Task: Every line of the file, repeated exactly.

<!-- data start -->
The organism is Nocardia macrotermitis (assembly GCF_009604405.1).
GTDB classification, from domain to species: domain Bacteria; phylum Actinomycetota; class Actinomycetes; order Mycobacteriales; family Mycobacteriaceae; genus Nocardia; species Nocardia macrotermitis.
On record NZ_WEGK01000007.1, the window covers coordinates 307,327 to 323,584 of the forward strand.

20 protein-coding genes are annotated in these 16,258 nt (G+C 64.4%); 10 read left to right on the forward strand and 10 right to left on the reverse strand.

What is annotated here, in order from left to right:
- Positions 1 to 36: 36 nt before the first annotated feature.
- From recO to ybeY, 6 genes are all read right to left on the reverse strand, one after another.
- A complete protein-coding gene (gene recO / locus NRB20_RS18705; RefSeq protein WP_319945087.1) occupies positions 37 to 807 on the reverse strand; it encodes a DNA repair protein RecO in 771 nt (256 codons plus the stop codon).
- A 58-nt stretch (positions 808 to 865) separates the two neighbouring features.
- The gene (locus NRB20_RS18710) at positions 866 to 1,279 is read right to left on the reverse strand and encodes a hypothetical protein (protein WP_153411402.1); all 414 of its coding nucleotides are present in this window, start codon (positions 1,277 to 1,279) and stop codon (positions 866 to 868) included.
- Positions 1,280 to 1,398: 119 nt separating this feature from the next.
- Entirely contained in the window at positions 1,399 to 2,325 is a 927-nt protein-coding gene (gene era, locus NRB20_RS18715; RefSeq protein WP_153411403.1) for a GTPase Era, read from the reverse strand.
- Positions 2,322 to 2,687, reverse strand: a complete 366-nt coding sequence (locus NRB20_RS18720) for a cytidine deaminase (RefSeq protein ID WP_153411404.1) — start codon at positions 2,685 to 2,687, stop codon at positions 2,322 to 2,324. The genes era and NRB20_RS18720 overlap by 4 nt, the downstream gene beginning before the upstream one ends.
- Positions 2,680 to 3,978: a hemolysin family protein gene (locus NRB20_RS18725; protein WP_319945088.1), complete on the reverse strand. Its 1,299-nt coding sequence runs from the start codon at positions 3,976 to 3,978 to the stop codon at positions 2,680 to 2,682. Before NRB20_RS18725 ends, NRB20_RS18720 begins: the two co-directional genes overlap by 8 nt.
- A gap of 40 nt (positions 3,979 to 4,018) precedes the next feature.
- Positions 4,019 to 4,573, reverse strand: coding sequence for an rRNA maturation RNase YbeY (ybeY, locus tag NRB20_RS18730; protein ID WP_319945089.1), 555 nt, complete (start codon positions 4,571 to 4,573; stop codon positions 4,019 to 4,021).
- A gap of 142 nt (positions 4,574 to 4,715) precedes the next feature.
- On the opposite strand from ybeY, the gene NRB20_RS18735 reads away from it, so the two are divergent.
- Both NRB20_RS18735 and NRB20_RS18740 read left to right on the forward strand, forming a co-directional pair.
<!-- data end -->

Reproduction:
The organism is Nocardia macrotermitis (assembly GCF_009604405.1).
GTDB classification, from domain to species: domain Bacteria; phylum Actinomycetota; class Actinomycetes; order Mycobacteriales; family Mycobacteriaceae; genus Nocardia; species Nocardia macrotermitis.
On record NZ_WEGK01000007.1, the window covers coordinates 307,327 to 323,584 of the forward strand.

20 protein-coding genes are annotated in these 16,258 nt (G+C 64.4%); 10 read left to right on the forward strand and 10 right to left on the reverse strand.

What is annotated here, in order from left to right:
- Positions 1 to 36: 36 nt before the first annotated feature.
- From recO to ybeY, 6 genes are all read right to left on the reverse strand, one after another.
- A complete protein-coding gene (gene recO / locus NRB20_RS18705; RefSeq protein WP_319945087.1) occupies positions 37 to 807 on the reverse strand; it encodes a DNA repair protein RecO in 771 nt (256 codons plus the stop codon).
- A 58-nt stretch (positions 808 to 865) separates the two neighbouring features.
- The gene (locus NRB20_RS18710) at positions 866 to 1,279 is read right to left on the reverse strand and encodes a hypothetical protein (protein WP_153411402.1); all 414 of its coding nucleotides are present in this window, start codon (positions 1,277 to 1,279) and stop codon (positions 866 to 868) included.
- Positions 1,280 to 1,398: 119 nt separating this feature from the next.
- Entirely contained in the window at positions 1,399 to 2,325 is a 927-nt protein-coding gene (gene era, locus NRB20_RS18715; RefSeq protein WP_153411403.1) for a GTPase Era, read from the reverse strand.
- Positions 2,322 to 2,687, reverse strand: a complete 366-nt coding sequence (locus NRB20_RS18720) for a cytidine deaminase (RefSeq protein ID WP_153411404.1) — start codon at positions 2,685 to 2,687, stop codon at positions 2,322 to 2,324. The genes era and NRB20_RS18720 overlap by 4 nt, the downstream gene beginning before the upstream one ends.
- Positions 2,680 to 3,978: a hemolysin family protein gene (locus NRB20_RS18725; protein WP_319945088.1), complete on the reverse strand. Its 1,299-nt coding sequence runs from the start codon at positions 3,976 to 3,978 to the stop codon at positions 2,680 to 2,682. Before NRB20_RS18725 ends, NRB20_RS18720 begins: the two co-directional genes overlap by 8 nt.
- A gap of 40 nt (positions 3,979 to 4,018) precedes the next feature.
- Positions 4,019 to 4,573, reverse strand: coding sequence for an rRNA maturation RNase YbeY (ybeY, locus tag NRB20_RS18730; protein ID WP_319945089.1), 555 nt, complete (start codon positions 4,571 to 4,573; stop codon positions 4,019 to 4,021).
- A gap of 142 nt (positions 4,574 to 4,715) precedes the next feature.
- On the opposite strand from ybeY, the gene NRB20_RS18735 reads away from it, so the two are divergent.
- Both NRB20_RS18735 and NRB20_RS18740 read left to right on the forward strand, forming a co-directional pair.